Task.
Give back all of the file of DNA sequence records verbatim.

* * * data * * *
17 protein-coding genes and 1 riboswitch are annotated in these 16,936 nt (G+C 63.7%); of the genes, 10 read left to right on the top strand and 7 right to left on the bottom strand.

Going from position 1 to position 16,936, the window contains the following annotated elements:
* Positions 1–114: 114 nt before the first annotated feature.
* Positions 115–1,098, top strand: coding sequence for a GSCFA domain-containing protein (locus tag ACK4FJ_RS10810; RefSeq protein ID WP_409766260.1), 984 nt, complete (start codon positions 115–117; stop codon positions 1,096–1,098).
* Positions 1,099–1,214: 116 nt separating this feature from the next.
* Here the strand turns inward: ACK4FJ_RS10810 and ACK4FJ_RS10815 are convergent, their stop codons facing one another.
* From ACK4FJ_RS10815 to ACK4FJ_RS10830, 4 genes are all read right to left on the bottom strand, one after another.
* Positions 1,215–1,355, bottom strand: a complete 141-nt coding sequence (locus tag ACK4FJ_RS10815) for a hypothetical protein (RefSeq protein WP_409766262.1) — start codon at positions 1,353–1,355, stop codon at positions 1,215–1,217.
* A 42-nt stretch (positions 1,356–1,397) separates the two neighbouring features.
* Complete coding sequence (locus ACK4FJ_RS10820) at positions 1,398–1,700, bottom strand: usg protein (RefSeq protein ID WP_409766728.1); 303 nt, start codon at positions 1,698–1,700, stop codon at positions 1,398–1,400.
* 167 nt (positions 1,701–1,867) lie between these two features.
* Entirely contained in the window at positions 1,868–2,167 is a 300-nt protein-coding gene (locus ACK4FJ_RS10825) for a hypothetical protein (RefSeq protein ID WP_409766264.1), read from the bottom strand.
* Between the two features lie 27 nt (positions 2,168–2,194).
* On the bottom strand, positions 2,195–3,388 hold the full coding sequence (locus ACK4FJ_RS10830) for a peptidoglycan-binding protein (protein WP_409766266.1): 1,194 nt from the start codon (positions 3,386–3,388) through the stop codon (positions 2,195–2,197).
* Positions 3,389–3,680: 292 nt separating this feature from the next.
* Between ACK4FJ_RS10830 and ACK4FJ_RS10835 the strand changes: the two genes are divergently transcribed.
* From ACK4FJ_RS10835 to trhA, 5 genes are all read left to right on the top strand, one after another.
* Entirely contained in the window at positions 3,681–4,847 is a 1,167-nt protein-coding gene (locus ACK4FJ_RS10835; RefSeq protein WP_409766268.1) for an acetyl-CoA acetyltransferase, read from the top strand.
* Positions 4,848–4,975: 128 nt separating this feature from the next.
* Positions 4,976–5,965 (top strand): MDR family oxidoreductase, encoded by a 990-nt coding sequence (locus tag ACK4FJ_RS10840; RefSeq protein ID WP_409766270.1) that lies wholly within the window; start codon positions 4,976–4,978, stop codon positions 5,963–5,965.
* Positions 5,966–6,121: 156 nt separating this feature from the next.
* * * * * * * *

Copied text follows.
17 protein-coding genes and 1 riboswitch are annotated in these 16,936 nt (G+C 63.7%); of the genes, 10 read left to right on the top strand and 7 right to left on the bottom strand.

Going from position 1 to position 16,936, the window contains the following annotated elements:
* Positions 1–114: 114 nt before the first annotated feature.
* Positions 115–1,098, top strand: coding sequence for a GSCFA domain-containing protein (locus tag ACK4FJ_RS10810; RefSeq protein ID WP_409766260.1), 984 nt, complete (start codon positions 115–117; stop codon positions 1,096–1,098).
* Positions 1,099–1,214: 116 nt separating this feature from the next.
* Here the strand turns inward: ACK4FJ_RS10810 and ACK4FJ_RS10815 are convergent, their stop codons facing one another.
* From ACK4FJ_RS10815 to ACK4FJ_RS10830, 4 genes are all read right to left on the bottom strand, one after another.
* Positions 1,215–1,355, bottom strand: a complete 141-nt coding sequence (locus tag ACK4FJ_RS10815) for a hypothetical protein (RefSeq protein WP_409766262.1) — start codon at positions 1,353–1,355, stop codon at positions 1,215–1,217.
* A 42-nt stretch (positions 1,356–1,397) separates the two neighbouring features.
* Complete coding sequence (locus ACK4FJ_RS10820) at positions 1,398–1,700, bottom strand: usg protein (RefSeq protein ID WP_409766728.1); 303 nt, start codon at positions 1,698–1,700, stop codon at positions 1,398–1,400.
* 167 nt (positions 1,701–1,867) lie between these two features.
* Entirely contained in the window at positions 1,868–2,167 is a 300-nt protein-coding gene (locus ACK4FJ_RS10825) for a hypothetical protein (RefSeq protein ID WP_409766264.1), read from the bottom strand.
* Between the two features lie 27 nt (positions 2,168–2,194).
* On the bottom strand, positions 2,195–3,388 hold the full coding sequence (locus ACK4FJ_RS10830) for a peptidoglycan-binding protein (protein WP_409766266.1): 1,194 nt from the start codon (positions 3,386–3,388) through the stop codon (positions 2,195–2,197).
* Positions 3,389–3,680: 292 nt separating this feature from the next.
* Between ACK4FJ_RS10830 and ACK4FJ_RS10835 the strand changes: the two genes are divergently transcribed.
* From ACK4FJ_RS10835 to trhA, 5 genes are all read left to right on the top strand, one after another.
* Entirely contained in the window at positions 3,681–4,847 is a 1,167-nt protein-coding gene (locus ACK4FJ_RS10835; RefSeq protein WP_409766268.1) for an acetyl-CoA acetyltransferase, read from the top strand.
* Positions 4,848–4,975: 128 nt separating this feature from the next.
* Positions 4,976–5,965 (top strand): MDR family oxidoreductase, encoded by a 990-nt coding sequence (locus tag ACK4FJ_RS10840; RefSeq protein ID WP_409766270.1) that lies wholly within the window; start codon positions 4,976–4,978, stop codon positions 5,963–5,965.
* Positions 5,966–6,121: 156 nt separating this feature from the next.